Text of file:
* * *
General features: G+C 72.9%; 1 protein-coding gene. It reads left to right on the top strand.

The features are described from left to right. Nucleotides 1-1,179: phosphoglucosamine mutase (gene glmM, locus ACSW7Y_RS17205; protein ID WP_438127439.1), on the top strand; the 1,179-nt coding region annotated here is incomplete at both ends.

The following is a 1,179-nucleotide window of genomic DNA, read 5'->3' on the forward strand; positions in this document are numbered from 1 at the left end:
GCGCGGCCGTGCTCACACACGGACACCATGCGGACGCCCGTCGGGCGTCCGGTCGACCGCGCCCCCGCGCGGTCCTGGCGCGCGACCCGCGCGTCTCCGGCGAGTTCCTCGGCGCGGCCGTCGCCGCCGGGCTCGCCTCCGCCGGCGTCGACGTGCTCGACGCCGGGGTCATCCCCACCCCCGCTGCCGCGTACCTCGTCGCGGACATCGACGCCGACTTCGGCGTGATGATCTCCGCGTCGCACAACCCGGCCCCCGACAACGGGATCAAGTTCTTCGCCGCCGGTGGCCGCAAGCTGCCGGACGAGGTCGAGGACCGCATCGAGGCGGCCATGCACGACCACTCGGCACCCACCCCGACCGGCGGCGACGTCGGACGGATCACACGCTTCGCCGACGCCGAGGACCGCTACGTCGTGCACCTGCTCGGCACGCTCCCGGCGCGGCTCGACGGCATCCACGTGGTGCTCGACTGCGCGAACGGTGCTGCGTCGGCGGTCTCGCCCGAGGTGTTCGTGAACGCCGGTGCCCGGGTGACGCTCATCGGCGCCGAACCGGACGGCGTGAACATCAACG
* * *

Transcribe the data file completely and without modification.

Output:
General features: G+C 72.9%; 1 protein-coding gene. It reads left to right on the top strand.

The features are described from left to right. Nucleotides 1-1,179: phosphoglucosamine mutase (gene glmM, locus ACSW7Y_RS17205; protein ID WP_438127439.1), on the top strand; the 1,179-nt coding region annotated here is incomplete at both ends.

The following is a 1,179-nucleotide window of genomic DNA, read 5'->3' on the forward strand; positions in this document are numbered from 1 at the left end:
GCGCGGCCGTGCTCACACACGGACACCATGCGGACGCCCGTCGGGCGTCCGGTCGACCGCGCCCCCGCGCGGTCCTGGCGCGCGACCCGCGCGTCTCCGGCGAGTTCCTCGGCGCGGCCGTCGCCGCCGGGCTCGCCTCCGCCGGCGTCGACGTGCTCGACGCCGGGGTCATCCCCACCCCCGCTGCCGCGTACCTCGTCGCGGACATCGACGCCGACTTCGGCGTGATGATCTCCGCGTCGCACAACCCGGCCCCCGACAACGGGATCAAGTTCTTCGCCGCCGGTGGCCGCAAGCTGCCGGACGAGGTCGAGGACCGCATCGAGGCGGCCATGCACGACCACTCGGCACCCACCCCGACCGGCGGCGACGTCGGACGGATCACACGCTTCGCCGACGCCGAGGACCGCTACGTCGTGCACCTGCTCGGCACGCTCCCGGCGCGGCTCGACGGCATCCACGTGGTGCTCGACTGCGCGAACGGTGCTGCGTCGGCGGTCTCGCCCGAGGTGTTCGTGAACGCCGGTGCCCGGGTGACGCTCATCGGCGCCGAACCGGACGGCGTGAACATCAACG